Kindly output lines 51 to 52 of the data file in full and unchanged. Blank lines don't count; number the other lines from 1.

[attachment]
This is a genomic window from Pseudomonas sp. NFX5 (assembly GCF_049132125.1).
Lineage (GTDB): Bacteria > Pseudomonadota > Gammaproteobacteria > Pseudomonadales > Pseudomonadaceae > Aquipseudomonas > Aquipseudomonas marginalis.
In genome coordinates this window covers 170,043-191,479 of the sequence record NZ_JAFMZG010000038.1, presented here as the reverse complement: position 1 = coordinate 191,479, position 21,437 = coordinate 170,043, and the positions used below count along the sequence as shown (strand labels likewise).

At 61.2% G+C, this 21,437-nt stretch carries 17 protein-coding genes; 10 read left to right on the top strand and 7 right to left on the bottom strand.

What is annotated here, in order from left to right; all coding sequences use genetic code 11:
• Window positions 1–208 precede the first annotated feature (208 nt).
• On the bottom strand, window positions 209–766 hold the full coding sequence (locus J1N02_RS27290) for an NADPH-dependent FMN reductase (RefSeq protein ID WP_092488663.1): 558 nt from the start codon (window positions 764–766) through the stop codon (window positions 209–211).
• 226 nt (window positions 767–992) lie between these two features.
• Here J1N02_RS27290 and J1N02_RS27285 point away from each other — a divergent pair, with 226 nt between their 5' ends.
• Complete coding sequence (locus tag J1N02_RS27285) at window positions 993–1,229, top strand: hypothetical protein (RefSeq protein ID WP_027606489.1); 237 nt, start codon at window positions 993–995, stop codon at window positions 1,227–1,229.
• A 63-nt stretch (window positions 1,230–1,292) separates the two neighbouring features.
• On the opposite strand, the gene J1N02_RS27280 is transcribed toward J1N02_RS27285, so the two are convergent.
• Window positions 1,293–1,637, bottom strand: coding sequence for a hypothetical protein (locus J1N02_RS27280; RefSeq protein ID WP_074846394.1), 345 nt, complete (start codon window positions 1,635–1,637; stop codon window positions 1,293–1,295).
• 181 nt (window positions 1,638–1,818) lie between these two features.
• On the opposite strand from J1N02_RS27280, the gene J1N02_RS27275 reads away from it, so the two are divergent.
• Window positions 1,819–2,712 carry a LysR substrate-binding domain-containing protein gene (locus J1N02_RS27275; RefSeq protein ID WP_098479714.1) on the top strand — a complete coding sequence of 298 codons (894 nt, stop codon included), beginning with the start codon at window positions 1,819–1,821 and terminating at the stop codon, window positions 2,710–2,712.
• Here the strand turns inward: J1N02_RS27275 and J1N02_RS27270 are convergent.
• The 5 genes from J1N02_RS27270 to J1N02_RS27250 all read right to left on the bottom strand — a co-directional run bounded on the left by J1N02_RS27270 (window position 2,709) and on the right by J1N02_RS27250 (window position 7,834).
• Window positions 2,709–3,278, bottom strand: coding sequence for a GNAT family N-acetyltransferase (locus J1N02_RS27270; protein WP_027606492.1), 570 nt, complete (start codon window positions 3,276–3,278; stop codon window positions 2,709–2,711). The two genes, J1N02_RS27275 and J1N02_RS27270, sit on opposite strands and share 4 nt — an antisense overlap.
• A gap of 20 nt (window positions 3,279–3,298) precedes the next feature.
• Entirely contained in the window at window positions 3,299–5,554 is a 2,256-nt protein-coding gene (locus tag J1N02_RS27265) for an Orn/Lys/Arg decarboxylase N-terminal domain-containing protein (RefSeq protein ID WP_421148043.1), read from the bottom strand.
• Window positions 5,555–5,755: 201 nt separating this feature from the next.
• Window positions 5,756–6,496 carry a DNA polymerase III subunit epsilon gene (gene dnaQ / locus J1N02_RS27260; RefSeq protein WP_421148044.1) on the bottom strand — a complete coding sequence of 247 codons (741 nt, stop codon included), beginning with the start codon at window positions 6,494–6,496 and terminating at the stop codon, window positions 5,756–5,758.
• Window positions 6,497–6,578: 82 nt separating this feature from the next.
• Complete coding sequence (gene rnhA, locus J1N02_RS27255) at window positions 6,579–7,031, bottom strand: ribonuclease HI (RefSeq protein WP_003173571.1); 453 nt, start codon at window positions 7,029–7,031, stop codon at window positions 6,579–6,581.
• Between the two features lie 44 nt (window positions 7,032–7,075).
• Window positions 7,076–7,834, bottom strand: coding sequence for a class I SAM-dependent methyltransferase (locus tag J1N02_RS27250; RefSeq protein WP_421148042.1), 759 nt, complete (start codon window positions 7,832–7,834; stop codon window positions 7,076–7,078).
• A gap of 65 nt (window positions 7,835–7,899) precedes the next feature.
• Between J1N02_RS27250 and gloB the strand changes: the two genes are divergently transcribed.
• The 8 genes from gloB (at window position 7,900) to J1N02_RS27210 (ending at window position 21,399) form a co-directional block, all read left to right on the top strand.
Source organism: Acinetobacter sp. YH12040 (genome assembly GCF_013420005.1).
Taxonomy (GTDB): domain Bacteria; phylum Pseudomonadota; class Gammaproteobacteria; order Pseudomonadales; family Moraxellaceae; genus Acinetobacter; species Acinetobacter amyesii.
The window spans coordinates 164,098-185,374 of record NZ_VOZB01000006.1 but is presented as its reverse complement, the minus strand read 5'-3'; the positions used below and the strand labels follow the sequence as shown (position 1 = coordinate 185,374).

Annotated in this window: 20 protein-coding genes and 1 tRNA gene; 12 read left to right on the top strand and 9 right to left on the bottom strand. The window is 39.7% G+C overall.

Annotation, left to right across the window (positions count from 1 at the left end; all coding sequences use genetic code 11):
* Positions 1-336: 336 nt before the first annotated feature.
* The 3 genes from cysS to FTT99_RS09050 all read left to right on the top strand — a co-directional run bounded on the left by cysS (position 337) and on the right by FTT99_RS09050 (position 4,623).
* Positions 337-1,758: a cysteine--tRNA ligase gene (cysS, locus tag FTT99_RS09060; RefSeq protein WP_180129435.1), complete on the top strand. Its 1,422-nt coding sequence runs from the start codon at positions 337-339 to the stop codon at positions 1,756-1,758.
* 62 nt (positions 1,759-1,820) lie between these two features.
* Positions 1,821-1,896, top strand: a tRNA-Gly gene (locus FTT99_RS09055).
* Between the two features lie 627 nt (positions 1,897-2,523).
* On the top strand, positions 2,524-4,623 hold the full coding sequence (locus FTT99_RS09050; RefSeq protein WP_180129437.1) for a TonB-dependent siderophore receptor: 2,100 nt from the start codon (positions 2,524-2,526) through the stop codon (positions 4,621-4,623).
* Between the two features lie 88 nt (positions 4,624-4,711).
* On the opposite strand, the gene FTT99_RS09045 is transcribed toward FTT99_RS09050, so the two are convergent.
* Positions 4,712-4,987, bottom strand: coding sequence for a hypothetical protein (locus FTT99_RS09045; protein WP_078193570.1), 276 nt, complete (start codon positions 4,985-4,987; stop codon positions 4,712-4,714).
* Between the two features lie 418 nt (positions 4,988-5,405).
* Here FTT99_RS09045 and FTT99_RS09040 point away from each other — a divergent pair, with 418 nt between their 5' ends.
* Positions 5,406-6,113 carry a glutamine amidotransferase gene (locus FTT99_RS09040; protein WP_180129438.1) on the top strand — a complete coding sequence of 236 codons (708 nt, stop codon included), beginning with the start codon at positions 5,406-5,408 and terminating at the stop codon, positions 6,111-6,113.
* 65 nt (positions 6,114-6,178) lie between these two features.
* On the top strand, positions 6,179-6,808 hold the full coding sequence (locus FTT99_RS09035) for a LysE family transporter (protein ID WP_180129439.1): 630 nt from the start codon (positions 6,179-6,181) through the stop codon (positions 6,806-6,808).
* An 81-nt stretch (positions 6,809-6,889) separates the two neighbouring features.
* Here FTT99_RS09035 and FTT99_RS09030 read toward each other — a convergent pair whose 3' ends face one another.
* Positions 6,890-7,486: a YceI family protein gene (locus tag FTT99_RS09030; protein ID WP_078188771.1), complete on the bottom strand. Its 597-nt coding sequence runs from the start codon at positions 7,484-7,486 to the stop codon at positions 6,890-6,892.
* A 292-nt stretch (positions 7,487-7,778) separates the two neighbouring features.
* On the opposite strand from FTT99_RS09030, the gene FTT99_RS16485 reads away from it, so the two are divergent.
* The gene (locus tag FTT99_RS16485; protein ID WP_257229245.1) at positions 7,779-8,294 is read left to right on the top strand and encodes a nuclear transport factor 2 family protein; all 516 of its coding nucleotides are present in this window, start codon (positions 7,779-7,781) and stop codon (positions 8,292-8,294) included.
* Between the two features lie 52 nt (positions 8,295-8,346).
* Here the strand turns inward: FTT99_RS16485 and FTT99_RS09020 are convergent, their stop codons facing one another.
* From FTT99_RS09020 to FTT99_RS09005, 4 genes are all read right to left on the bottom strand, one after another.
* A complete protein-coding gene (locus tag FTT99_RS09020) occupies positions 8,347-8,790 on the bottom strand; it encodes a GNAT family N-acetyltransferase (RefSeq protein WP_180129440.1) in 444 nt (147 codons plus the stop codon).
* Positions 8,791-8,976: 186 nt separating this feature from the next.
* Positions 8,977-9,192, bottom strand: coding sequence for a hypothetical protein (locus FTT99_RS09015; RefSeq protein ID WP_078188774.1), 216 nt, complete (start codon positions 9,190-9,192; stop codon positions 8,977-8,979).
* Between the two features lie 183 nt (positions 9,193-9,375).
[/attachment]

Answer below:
* An 81-nt stretch (positions 6,809-6,889) separates the two neighbouring features.
* Here FTT99_RS09035 and FTT99_RS09030 read toward each other — a convergent pair whose 3' ends face one another.